Exoplayer: What Is It, Usage & More

What is Exoplayer?

ExoPlayer is an open-source library developed by Google for playing media on Android devices. It provides an alternative to Android’s MediaPlayer API for more robust media playback capabilities. ExoPlayer supports features like Dynamic Adaptive Streaming over HTTP (DASH), SmoothStreaming, and Common Encryption.

ExoPlayer is designed to be highly extensible and customizable. It uses a modular architecture that separates components for media playback into different classes like track selection, media sources, loaders, and renderers. This allows developers to swap out components or extend functionalities as needed. Some key advantages of ExoPlayer include:

  • Adaptive bitrate streaming support for better performance
  • Customizable UI and playback logic
  • Easy integration of ads, subtitles, and multiple audio tracks
  • Stable and consistent playback experience
  • Regular updates and optimization from Google

In summary, ExoPlayer provides a robust media playback framework for Android apps to deliver high-quality video and audio streaming with advanced customization options compared to MediaPlayer.

Exoplayer Architecture

Exoplayer has a modular architecture that separates media playback functionality into components (according to https://exoplayer.dev/glossary.html). The main components are:

  • MediaSource – Loads media data.
  • Renderers – Consume media data and output it.
  • TrackSelector – Selects tracks provided by the MediaSource.

The MediaSource loads media data using Extractors and feeds it to the Renderers via MediaPeriods. The Renderers consume the media samples and render audio, video or text outputs. The TrackSelector evaluates the available tracks and selects the optimal combination to play (according to http://freepine.blogspot.com/2015/12/exoplayer-architecture.html).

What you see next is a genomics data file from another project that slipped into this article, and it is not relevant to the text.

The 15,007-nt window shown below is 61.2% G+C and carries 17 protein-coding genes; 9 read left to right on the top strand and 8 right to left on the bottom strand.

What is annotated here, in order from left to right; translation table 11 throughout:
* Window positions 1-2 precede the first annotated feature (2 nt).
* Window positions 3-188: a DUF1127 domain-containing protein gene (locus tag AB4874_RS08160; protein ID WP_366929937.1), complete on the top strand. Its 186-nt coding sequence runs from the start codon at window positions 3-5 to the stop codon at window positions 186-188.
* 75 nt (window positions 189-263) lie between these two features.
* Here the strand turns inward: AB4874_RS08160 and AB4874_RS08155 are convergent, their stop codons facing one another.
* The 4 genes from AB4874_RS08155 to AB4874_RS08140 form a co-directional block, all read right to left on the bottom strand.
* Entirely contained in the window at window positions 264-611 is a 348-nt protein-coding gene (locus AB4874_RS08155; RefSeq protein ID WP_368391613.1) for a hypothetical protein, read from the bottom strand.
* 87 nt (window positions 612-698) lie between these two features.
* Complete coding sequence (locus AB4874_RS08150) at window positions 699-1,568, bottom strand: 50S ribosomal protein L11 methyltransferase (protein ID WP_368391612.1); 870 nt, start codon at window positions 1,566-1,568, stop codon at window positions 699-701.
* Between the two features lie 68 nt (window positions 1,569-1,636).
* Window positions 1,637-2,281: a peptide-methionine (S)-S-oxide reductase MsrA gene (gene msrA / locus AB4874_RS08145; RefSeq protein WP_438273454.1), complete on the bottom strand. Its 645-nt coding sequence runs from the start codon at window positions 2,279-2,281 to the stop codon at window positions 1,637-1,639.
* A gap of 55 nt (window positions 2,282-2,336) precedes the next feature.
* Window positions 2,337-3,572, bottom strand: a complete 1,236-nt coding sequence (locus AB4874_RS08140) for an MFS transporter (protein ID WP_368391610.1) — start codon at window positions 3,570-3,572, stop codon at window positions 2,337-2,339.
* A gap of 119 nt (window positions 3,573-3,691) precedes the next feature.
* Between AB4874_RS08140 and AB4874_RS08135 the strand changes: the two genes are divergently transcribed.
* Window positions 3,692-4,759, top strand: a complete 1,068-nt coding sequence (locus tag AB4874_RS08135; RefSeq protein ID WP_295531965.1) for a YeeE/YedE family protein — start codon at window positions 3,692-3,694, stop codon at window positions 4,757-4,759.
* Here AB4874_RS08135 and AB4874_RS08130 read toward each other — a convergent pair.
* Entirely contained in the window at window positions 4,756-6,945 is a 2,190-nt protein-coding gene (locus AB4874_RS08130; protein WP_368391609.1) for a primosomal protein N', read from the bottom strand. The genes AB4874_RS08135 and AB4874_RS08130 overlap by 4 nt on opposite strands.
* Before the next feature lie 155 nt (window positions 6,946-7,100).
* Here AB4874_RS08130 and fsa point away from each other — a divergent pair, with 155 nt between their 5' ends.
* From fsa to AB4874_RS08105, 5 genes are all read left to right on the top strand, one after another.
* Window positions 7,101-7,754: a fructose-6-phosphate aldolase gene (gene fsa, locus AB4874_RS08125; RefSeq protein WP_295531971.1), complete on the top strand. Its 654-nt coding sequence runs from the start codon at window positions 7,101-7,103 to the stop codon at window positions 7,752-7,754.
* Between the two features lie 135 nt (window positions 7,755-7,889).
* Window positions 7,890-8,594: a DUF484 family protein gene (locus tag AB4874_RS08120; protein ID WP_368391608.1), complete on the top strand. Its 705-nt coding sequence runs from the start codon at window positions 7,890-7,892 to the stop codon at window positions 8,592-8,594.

This separation of concerns allows building highly customized playback experiences by swapping in different implementations of each component.

Key Exoplayer Features

ExoPlayer is packed with advanced features that make it a powerful media player library for Android. Here are some of the key capabilities:

Adaptive streaming support – ExoPlayer has built-in support for adaptive streaming protocols like HLS, DASH, and SmoothStreaming. This allows playing media streams that adjust quality to match changing network conditions. The library handles buffering, switching between different quality levels, and other complexities behind the scenes. ExoPlayer automatically selects the optimal quality stream for the available bandwidth.[1]

Media formats/codecs support – ExoPlayer supports a wide range of media formats and codecs out of the box, including MP4, MPEG-TS, FLV, WebM, MP3, AAC, Ogg Vorbis, and more. The modular ExoPlayer core allows extending support to additional formats via plugin components.[2]

UI customization and extensibility – ExoPlayer provides ample flexibility for customizing the look and feel of the media player UI. Callbacks allow monitoring events like state changes, errors etc. to update the UI accordingly. The library itself handles media playback while developers can focus on building the UI and custom logic.[3]

With these capabilities, ExoPlayer provides full control over the playback experience while handling the complex media operations under the hood.

[1] https://jounggj.github.io/product/exoplayer/features/
[2] https://medium.com/@rohitsaini3342/demystifying-exoplayer-unleashing-android-multimedia-capabilities-ebce0be0a591
[3] https://tudip.com/blog-post/what-is-exoplayer-and-which-is-the-best-player-for-live-streaming-in-android/

Setting Up Exoplayer

Getting started with Exoplayer involves adding the necessary dependencies and creating an Exoplayer instance.

To add Exoplayer to your Android project, you’ll need to add the following dependencies in your app’s build.gradle file:

implementation 'com.google.android.exoplayer:exoplayer:2.X.X'